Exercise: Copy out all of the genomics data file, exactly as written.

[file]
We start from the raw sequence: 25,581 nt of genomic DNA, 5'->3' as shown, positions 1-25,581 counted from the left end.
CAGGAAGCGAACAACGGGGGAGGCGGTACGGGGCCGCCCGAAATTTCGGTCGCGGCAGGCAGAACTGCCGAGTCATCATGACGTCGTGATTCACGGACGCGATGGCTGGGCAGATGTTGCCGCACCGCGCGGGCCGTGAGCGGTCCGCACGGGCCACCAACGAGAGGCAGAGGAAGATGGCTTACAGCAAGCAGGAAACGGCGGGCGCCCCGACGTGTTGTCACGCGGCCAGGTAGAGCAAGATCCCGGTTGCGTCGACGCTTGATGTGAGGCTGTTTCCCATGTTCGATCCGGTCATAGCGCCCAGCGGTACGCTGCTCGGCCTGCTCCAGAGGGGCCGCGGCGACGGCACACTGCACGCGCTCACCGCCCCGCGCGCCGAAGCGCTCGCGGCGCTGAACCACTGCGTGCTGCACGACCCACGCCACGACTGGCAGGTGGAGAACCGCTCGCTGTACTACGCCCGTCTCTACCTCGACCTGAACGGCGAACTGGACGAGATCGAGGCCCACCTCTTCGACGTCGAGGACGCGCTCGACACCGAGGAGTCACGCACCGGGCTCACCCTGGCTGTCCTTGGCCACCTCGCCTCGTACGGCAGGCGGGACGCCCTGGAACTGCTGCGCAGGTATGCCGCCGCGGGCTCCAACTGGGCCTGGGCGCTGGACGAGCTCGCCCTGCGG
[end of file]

We start from the raw sequence: 25,581 nt of genomic DNA, 5'->3' as shown, positions 1-25,581 counted from the left end.
CAGGAAGCGAACAACGGGGGAGGCGGTACGGGGCCGCCCGAAATTTCGGTCGCGGCAGGCAGAACTGCCGAGTCATCATGACGTCGTGATTCACGGACGCGATGGCTGGGCAGATGTTGCCGCACCGCGCGGGCCGTGAGCGGTCCGCACGGGCCACCAACGAGAGGCAGAGGAAGATGGCTTACAGCAAGCAGGAAACGGCGGGCGCCCCGACGTGTTGTCACGCGGCCAGGTAGAGCAAGATCCCGGTTGCGTCGACGCTTGATGTGAGGCTGTTTCCCATGTTCGATCCGGTCATAGCGCCCAGCGGTACGCTGCTCGGCCTGCTCCAGAGGGGCCGCGGCGACGGCACACTGCACGCGCTCACCGCCCCGCGCGCCGAAGCGCTCGCGGCGCTGAACCACTGCGTGCTGCACGACCCACGCCACGACTGGCAGGTGGAGAACCGCTCGCTGTACTACGCCCGTCTCTACCTCGACCTGAACGGCGAACTGGACGAGATCGAGGCCCACCTCTTCGACGTCGAGGACGCGCTCGACACCGAGGAGTCACGCACCGGGCTCACCCTGGCTGTCCTTGGCCACCTCGCCTCGTACGGCAGGCGGGACGCCCTGGAACTGCTGCGCAGGTATGCCGCCGCGGGCTCCAACTGGGCCTGGGCGCTGGACGAGCTCGCCCTGCGG